And, while we’re borrowing some of SLO’s happy aspects, more local love for bikes would help too. And more hip hotels and college-student-style deals. And little portholes, please.
: : QUICKBITES : :
• Big Big Sur news: Former GM at Big Sur Bakery and all-around South Coast stud Matt Glazer is giving Big Sur Roadhouse (667-2264) new life starting mid-summer. “It will be a hybrid of light fare and hearty soulful options,” he tells me, “and some New Orleans flavors – an homage to my home.” More on the blog.
•Pho King (899-1424) in Seaside is largely vacated of life. The folks at the liquor store next door say they’re bye bye. So I’ll be wearing black – maybe my black “Pho King Delicious” hat. Pho King bummer.
• Phat Burger (394-7428) says it’s getting booted by its landlord. No more until they find another spot. Last day is this Friday.
• A Piece of Cake (682-2683) is now without a home after its own landlord evac. They’re hoping to find a commercial kitchen on the north or south side of Salinas. As the team writes via Facebook, “Salinas we love you and hopefully we meet again… ”
• Amir’s Grill & Bar (642-0231): Only place I know where you can have mantu ($5.95), prawn, salmon and lamb kebabs ($18.95), the best basmati rice in town, explosive green house chutney, a Scrimshraw draft ($4 during happy hour) and a front row seat for bellydancing every other Friday night at 7:30 and 9pm (including April 26). Beaut.
• The reality is cruel: One in five Monterey County residents needs food assistance. This response is inspiring: Tarpy’s, La Balena, Le St. Tropez, Basil, Patisserie Boisserie, Cypress Inn, Ventana, Wrath, Scheid, Trio Carmel, Cima Collina and Chesebro collaborating on Small Bites for Big Hunger Friday, May 3, at All Saints’ Church. Tickets are $40 right now at 334-9026 or www.allsaintschurch.org ($50 after).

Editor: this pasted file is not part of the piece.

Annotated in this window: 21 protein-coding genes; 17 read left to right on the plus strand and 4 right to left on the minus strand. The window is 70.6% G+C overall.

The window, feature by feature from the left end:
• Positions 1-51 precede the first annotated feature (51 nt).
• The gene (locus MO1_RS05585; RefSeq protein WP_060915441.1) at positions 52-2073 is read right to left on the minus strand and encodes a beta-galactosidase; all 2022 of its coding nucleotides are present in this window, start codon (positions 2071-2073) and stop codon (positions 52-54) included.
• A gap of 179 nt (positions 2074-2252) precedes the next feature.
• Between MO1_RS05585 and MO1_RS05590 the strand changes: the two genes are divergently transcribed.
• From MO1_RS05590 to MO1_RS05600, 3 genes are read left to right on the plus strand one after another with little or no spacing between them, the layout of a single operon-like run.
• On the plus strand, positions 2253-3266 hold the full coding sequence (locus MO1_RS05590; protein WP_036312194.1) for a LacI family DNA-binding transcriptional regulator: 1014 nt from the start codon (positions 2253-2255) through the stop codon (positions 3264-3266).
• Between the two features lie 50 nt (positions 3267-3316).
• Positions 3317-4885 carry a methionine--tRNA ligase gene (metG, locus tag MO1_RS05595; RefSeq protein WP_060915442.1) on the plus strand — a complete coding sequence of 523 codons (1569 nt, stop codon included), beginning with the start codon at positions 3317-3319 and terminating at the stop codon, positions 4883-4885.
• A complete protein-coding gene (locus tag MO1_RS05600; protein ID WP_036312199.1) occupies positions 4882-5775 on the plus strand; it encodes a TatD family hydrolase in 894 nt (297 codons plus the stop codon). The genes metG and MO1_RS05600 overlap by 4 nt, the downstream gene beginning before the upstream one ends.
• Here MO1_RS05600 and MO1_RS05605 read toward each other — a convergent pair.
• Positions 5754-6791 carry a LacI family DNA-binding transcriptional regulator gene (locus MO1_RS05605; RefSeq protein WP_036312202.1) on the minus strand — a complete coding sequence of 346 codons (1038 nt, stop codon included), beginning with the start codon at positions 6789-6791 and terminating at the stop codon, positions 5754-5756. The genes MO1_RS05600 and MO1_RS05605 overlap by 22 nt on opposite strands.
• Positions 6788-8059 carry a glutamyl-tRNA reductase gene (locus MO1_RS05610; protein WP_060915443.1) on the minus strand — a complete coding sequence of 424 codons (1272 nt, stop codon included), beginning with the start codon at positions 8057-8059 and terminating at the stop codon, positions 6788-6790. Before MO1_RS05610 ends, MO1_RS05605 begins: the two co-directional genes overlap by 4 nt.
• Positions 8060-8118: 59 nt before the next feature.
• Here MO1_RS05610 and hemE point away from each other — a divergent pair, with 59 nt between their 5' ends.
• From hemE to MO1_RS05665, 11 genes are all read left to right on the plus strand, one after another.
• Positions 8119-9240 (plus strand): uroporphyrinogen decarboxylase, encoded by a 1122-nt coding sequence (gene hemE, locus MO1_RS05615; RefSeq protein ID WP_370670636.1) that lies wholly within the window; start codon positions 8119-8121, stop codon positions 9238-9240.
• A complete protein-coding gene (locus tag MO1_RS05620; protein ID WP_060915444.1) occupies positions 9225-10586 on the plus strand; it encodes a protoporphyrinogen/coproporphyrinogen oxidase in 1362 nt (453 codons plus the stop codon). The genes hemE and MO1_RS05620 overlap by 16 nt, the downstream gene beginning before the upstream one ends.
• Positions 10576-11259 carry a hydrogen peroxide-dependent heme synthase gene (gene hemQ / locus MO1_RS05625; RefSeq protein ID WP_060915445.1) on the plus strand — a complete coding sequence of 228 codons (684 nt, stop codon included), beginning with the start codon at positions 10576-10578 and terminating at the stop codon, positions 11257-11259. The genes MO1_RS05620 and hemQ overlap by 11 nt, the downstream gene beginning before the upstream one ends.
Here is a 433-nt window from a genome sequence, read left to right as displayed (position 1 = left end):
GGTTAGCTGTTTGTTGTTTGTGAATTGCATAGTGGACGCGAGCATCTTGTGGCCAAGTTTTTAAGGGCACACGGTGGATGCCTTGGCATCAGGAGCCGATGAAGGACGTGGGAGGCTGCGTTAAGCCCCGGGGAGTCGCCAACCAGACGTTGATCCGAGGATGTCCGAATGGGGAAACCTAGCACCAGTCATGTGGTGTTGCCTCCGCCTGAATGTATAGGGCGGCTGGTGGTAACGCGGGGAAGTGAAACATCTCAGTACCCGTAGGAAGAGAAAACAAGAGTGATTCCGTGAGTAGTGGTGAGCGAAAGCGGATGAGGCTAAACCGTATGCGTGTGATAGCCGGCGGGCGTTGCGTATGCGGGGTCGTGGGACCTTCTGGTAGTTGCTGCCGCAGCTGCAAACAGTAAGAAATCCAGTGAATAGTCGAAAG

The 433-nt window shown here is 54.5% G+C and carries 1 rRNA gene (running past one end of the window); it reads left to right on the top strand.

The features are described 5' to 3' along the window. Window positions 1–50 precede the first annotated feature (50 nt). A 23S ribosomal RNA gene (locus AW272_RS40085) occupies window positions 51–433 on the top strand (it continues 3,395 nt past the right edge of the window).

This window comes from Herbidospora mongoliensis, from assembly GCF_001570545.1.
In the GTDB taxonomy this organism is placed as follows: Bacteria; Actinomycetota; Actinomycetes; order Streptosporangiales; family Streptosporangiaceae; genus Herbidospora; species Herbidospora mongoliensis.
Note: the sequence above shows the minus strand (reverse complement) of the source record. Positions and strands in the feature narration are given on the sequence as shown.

• The Indy Dinner Series at The Independent Marketplace (750-9579) goes boho Big Sur style May 2 at 5pm to benefit Henry Miller Library: pig porchetta from PigWizard, beautiful breads from The Big Sur Bakery, Sierra Mar sommeliers, and Magnus Toren showing off his tattoos. Great value at $10/kid; $20/military; $25/adult.
• 1833 (643-1833) welcomes some of Oregon’s best grapes, courtesy of Janie Brooks Heuck and Brooks Winery for another wow wine dinner ($85) Monday, April 29, with four Levi Mezick courses like lacquered quail and salsa verde pork loin.
• Community improvement gets cracking at the VFW hall in Spreckels Saturday, April 27, for the Salinas Northeast Rotary Club’s (759-9553) 1st annual All You Can Eat Crab Feed (757‐5324), with a cocktail reception, silent auction and dinner. All proceeds benefit Rotary charities.
• Baby goats, electric cars, native plant and organic start sales and La Bicyclette’s James Anderson doing pizzas in the outdoor kitchen, all at MEarth Day ($5) 10am-4pm Saturday, April 27.
•“A fine beer may be judged with only one sip,” goes the Czech proverb, “but it’s better to be thoroughly sure.”